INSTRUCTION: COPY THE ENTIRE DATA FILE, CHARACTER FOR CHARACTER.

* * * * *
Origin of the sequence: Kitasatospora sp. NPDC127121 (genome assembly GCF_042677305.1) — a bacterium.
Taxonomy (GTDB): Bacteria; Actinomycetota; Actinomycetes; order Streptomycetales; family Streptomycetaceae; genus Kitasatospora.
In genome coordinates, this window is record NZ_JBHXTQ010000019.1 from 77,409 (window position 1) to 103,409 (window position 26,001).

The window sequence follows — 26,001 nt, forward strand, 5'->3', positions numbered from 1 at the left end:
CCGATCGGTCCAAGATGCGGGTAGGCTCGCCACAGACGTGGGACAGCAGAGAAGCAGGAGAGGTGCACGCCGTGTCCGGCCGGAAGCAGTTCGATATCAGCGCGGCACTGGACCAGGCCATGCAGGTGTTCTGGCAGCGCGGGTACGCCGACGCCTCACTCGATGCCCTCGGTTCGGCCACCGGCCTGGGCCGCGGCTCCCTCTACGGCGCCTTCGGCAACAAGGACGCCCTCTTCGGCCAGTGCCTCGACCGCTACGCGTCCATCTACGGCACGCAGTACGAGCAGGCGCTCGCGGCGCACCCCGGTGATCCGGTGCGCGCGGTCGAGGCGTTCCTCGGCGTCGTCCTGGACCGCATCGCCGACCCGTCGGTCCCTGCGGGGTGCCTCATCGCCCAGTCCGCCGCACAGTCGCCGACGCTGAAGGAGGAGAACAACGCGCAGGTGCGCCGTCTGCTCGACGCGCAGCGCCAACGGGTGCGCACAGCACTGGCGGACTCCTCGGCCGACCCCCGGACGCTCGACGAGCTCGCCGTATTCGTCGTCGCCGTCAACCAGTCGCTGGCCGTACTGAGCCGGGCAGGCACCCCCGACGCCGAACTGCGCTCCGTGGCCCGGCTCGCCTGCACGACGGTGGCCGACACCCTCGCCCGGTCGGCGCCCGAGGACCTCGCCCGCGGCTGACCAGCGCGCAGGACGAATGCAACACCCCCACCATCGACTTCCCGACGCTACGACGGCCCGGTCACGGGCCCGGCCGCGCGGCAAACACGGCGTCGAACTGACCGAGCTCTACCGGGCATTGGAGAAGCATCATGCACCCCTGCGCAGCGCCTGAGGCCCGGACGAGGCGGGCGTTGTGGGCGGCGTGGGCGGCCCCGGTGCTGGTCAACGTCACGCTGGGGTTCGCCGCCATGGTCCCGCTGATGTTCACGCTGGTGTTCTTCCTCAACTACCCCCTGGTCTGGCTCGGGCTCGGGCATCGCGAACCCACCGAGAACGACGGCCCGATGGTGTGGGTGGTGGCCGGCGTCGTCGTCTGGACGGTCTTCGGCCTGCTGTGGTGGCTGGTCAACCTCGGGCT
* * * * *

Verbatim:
Origin of the sequence: Kitasatospora sp. NPDC127121 (genome assembly GCF_042677305.1) — a bacterium.
Taxonomy (GTDB): Bacteria; Actinomycetota; Actinomycetes; order Streptomycetales; family Streptomycetaceae; genus Kitasatospora.
In genome coordinates, this window is record NZ_JBHXTQ010000019.1 from 77,409 (window position 1) to 103,409 (window position 26,001).

The window sequence follows — 26,001 nt, forward strand, 5'->3', positions numbered from 1 at the left end:
CCGATCGGTCCAAGATGCGGGTAGGCTCGCCACAGACGTGGGACAGCAGAGAAGCAGGAGAGGTGCACGCCGTGTCCGGCCGGAAGCAGTTCGATATCAGCGCGGCACTGGACCAGGCCATGCAGGTGTTCTGGCAGCGCGGGTACGCCGACGCCTCACTCGATGCCCTCGGTTCGGCCACCGGCCTGGGCCGCGGCTCCCTCTACGGCGCCTTCGGCAACAAGGACGCCCTCTTCGGCCAGTGCCTCGACCGCTACGCGTCCATCTACGGCACGCAGTACGAGCAGGCGCTCGCGGCGCACCCCGGTGATCCGGTGCGCGCGGTCGAGGCGTTCCTCGGCGTCGTCCTGGACCGCATCGCCGACCCGTCGGTCCCTGCGGGGTGCCTCATCGCCCAGTCCGCCGCACAGTCGCCGACGCTGAAGGAGGAGAACAACGCGCAGGTGCGCCGTCTGCTCGACGCGCAGCGCCAACGGGTGCGCACAGCACTGGCGGACTCCTCGGCCGACCCCCGGACGCTCGACGAGCTCGCCGTATTCGTCGTCGCCGTCAACCAGTCGCTGGCCGTACTGAGCCGGGCAGGCACCCCCGACGCCGAACTGCGCTCCGTGGCCCGGCTCGCCTGCACGACGGTGGCCGACACCCTCGCCCGGTCGGCGCCCGAGGACCTCGCCCGCGGCTGACCAGCGCGCAGGACGAATGCAACACCCCCACCATCGACTTCCCGACGCTACGACGGCCCGGTCACGGGCCCGGCCGCGCGGCAAACACGGCGTCGAACTGACCGAGCTCTACCGGGCATTGGAGAAGCATCATGCACCCCTGCGCAGCGCCTGAGGCCCGGACGAGGCGGGCGTTGTGGGCGGCGTGGGCGGCCCCGGTGCTGGTCAACGTCACGCTGGGGTTCGCCGCCATGGTCCCGCTGATGTTCACGCTGGTGTTCTTCCTCAACTACCCCCTGGTCTGGCTCGGGCTCGGGCATCGCGAACCCACCGAGAACGACGGCCCGATGGTGTGGGTGGTGGCCGGCGTCGTCGTCTGGACGGTCTTCGGCCTGCTGTGGTGGCTGGTCAACCTCGGGCT